ABSTRACT. Mediation analyses seek an understanding of the mechanisms through which an exposure affects an outcome but there are statistical challenges for survival outcomes with longitudinal covariates from observational data. We are motivated by the study of cystic fibrosis-related diabetes (CFRD), a common comorbidity of cystic fibrosis (CF). CFRD negatively affects survival but the mechanisms are not well understood. We aim to illustrate and compare two recently proposed methods for mediation analysis in this setting using observational data from the UK CF Registry. Further, the sensitivity of each method to model misspecification and data availability is examined via a simulation study. In causal mediation analyses, analytical and identification challenges arise when working with a time-dependent mediator and covariates. Survival outcomes pose another difficulty: because the exposure affects the mediator both directly and indirectly through its effect on survival time, survival is a post-treatment confounder. In the observational data, individuals have different entry times and, when the exposure is the diagnosis of a disease, there is no natural time zero. We propose a stacked analysis dataset, constructed similarly to a landmark dataset, to maximally exploit the longitudinal data. Two mediation methods are employed. Aalen et al. (Biometrical Journal 2018) described a method based on exposure splitting and an additive hazards model for quantifying indirect effects. Vansteelandt et al. (Statistics in Medicine 2019) proposed a method based on path-specific effects that accommodates time-varying confounders and flexible outcome models. In the study population of 5,553 individuals there were 1,180 incident cases of CFRD. The indirect effect of CFRD on survival via lung function (FEV1%) increased slightly over time with the proportion mediated by FEV1% estimated at 9% [95% CI: 4%,18%] at 5 years post CFRD diagnosis by the method of Aalen and at 7% [95% CI: -14%, 18%] for the method of Vansteelandt. The simulation study suggests that both methods may suffer from bias when mediator measurements are infrequent; analogous to measurement error, the indirect effect estimates are attenuated. Also, if the assumption of no time-varying confounders is not valid, Aalen’s methods may produce significant bias in effect estimates.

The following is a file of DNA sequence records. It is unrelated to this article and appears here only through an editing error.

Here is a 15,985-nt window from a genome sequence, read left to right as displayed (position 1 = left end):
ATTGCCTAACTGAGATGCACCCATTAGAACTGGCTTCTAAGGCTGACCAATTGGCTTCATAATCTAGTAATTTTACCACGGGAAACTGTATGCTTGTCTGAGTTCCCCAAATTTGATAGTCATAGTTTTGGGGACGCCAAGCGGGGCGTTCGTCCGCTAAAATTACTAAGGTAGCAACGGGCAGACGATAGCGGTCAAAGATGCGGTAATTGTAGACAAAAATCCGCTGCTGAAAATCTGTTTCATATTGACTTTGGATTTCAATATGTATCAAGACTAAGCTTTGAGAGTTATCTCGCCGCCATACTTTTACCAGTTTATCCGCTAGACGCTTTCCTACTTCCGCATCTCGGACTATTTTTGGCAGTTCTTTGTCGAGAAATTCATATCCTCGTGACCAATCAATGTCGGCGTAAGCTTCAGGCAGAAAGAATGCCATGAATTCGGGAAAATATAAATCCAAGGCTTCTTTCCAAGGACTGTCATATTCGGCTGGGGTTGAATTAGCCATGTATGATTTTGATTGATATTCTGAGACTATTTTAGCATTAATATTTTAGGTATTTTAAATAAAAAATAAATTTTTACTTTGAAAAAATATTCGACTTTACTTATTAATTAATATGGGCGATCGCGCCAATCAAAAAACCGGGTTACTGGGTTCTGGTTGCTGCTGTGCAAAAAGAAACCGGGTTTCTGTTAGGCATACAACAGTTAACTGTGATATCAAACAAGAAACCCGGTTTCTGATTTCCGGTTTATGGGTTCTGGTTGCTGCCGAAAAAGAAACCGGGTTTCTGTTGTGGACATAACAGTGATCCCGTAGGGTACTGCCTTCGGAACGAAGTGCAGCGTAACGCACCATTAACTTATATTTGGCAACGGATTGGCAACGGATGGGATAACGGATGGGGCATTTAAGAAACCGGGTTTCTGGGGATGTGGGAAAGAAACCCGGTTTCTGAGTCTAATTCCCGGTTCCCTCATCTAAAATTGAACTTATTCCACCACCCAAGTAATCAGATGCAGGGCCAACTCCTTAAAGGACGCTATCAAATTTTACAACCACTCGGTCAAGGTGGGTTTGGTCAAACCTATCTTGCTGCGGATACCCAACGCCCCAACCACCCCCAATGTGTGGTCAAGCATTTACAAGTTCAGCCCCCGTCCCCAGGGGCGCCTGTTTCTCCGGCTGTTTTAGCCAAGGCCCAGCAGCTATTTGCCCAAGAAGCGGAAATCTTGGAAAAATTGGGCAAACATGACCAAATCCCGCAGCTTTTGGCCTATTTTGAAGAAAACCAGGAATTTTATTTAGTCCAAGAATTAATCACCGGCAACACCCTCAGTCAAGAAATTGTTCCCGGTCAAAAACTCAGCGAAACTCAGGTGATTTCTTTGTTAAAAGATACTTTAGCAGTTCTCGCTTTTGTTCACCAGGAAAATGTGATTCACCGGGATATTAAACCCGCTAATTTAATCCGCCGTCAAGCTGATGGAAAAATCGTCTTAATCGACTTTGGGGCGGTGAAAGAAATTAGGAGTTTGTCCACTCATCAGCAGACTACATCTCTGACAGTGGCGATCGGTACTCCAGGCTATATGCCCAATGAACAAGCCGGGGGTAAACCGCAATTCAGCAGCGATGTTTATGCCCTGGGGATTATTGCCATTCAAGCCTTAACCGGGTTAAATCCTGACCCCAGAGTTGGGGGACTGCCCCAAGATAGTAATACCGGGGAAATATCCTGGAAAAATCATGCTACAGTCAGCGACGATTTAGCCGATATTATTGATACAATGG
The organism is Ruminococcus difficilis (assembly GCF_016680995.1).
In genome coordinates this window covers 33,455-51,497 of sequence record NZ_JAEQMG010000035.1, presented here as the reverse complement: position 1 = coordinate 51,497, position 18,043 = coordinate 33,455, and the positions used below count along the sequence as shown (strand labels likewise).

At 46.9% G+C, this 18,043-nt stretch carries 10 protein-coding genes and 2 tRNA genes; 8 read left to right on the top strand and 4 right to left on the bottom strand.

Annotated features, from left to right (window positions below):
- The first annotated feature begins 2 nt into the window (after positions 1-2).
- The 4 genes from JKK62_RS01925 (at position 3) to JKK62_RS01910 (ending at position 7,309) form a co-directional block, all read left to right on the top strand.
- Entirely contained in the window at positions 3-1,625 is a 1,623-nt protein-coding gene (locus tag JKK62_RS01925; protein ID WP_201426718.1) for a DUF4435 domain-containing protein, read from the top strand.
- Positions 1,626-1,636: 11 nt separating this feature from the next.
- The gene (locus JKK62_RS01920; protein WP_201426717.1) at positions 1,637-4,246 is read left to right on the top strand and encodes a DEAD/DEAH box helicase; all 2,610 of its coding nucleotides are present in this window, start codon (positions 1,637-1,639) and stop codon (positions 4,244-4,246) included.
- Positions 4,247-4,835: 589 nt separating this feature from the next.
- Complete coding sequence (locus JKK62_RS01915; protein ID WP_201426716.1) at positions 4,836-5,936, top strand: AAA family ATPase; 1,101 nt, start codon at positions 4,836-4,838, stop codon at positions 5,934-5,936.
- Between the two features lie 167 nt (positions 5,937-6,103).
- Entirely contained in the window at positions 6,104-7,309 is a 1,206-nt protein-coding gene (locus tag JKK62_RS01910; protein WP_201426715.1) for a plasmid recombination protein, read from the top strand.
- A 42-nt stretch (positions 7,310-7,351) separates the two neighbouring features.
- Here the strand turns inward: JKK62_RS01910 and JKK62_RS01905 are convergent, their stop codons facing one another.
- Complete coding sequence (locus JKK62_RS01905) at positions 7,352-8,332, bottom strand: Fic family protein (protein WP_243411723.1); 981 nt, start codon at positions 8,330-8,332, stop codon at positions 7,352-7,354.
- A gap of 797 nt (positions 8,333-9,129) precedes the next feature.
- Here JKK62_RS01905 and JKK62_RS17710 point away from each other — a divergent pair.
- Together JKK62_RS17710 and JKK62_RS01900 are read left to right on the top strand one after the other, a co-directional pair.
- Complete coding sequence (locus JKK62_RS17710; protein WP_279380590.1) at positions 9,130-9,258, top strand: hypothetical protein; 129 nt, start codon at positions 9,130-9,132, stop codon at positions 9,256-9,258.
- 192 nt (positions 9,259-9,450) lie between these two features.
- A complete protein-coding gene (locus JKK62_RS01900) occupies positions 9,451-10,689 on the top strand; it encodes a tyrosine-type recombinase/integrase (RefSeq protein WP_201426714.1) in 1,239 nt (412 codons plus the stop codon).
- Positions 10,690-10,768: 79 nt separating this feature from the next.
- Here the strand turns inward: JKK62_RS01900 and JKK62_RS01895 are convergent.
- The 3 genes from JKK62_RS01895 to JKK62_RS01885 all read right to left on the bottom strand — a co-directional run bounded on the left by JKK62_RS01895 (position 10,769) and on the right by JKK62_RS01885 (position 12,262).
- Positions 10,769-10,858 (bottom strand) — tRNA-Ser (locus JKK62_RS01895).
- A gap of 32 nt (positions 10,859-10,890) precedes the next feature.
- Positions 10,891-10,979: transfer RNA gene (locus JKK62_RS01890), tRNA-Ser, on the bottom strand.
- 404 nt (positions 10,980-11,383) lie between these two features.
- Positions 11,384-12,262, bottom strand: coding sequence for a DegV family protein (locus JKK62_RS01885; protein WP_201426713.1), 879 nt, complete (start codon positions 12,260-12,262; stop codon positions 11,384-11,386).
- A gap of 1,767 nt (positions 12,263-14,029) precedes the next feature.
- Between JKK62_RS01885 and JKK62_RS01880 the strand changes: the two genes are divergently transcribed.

18:12